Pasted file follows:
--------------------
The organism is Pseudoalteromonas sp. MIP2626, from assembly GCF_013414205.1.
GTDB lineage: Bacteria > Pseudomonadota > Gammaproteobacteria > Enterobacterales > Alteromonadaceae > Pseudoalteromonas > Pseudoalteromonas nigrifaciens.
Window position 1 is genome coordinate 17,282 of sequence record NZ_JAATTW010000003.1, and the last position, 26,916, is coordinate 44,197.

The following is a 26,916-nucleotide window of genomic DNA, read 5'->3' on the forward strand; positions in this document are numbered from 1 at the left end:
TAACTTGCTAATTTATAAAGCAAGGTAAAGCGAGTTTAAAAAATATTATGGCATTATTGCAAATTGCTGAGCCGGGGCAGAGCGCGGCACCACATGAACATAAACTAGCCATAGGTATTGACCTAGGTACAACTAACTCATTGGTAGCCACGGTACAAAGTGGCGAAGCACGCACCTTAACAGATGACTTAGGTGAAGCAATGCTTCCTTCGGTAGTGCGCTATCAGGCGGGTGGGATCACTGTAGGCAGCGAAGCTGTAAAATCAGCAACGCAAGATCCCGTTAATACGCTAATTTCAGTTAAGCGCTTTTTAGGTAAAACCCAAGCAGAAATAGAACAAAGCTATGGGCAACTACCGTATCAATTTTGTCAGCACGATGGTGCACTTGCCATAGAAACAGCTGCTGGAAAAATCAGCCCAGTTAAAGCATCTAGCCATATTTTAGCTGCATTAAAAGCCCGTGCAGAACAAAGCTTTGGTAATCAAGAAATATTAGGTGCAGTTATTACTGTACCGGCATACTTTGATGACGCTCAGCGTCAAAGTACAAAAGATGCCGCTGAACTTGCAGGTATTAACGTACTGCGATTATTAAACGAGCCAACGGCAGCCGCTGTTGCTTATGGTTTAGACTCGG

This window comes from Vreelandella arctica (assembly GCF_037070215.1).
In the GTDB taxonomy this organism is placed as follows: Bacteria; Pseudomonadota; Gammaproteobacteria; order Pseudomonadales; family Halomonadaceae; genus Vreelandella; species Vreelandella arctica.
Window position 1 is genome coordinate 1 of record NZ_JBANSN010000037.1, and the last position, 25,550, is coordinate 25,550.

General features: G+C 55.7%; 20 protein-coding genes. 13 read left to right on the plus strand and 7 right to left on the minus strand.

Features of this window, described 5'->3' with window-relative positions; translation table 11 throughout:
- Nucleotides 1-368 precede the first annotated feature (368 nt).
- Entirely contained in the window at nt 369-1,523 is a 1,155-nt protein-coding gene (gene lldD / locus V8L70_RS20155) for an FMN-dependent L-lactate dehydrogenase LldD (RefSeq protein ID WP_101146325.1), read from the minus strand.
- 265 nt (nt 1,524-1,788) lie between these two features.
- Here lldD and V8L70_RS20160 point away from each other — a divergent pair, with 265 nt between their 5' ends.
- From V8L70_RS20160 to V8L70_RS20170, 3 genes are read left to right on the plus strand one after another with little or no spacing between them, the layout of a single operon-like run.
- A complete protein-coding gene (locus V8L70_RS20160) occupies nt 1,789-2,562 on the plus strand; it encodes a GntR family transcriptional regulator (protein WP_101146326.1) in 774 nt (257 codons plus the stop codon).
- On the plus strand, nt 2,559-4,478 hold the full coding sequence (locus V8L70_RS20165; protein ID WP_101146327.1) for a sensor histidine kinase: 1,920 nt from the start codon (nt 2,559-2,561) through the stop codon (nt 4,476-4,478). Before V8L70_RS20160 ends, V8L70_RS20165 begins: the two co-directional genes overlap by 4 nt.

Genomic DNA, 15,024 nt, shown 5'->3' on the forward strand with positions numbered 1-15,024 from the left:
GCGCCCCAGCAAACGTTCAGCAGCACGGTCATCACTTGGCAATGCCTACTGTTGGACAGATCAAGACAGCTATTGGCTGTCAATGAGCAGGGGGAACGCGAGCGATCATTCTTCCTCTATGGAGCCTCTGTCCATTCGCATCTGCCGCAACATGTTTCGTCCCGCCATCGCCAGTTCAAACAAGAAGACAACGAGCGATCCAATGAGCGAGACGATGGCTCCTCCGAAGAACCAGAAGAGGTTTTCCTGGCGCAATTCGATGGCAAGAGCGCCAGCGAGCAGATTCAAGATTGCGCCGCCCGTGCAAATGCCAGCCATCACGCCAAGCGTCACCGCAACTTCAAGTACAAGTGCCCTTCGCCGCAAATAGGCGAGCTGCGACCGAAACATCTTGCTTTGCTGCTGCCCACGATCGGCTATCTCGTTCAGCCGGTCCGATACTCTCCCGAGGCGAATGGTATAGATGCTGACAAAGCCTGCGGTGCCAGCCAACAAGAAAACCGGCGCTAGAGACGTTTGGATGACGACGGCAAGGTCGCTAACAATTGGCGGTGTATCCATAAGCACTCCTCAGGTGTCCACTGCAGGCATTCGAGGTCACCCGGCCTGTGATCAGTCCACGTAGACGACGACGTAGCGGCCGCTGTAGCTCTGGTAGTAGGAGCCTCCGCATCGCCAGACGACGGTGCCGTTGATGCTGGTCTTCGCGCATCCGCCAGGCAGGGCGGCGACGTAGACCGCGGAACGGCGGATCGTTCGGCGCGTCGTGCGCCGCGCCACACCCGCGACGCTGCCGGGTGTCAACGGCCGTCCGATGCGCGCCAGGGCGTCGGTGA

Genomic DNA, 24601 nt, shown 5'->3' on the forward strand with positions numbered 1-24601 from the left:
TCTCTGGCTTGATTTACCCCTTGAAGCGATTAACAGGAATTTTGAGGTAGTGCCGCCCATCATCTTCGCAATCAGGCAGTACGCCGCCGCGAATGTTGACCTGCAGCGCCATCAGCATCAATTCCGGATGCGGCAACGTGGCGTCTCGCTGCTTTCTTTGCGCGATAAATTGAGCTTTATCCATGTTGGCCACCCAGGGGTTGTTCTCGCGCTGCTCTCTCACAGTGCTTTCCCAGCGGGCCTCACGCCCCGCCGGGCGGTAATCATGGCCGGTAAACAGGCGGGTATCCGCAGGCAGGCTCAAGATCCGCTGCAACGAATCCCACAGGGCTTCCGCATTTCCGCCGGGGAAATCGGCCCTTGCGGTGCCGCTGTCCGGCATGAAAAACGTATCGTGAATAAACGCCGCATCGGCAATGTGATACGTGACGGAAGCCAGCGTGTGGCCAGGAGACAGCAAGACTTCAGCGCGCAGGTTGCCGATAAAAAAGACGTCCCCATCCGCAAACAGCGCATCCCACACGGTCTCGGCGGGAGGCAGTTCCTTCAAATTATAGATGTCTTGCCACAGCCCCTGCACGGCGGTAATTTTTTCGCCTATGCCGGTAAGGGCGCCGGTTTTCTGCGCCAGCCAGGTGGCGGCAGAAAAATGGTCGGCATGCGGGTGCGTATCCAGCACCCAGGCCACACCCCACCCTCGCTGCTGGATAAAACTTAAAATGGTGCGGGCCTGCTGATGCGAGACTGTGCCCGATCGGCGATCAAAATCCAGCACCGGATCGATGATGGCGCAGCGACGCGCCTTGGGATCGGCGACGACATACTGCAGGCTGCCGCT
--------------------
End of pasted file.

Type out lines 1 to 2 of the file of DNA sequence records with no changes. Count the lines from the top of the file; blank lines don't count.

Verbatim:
The organism is Pseudoalteromonas sp. MIP2626, from assembly GCF_013414205.1.
GTDB lineage: Bacteria > Pseudomonadota > Gammaproteobacteria > Enterobacterales > Alteromonadaceae > Pseudoalteromonas > Pseudoalteromonas nigrifaciens.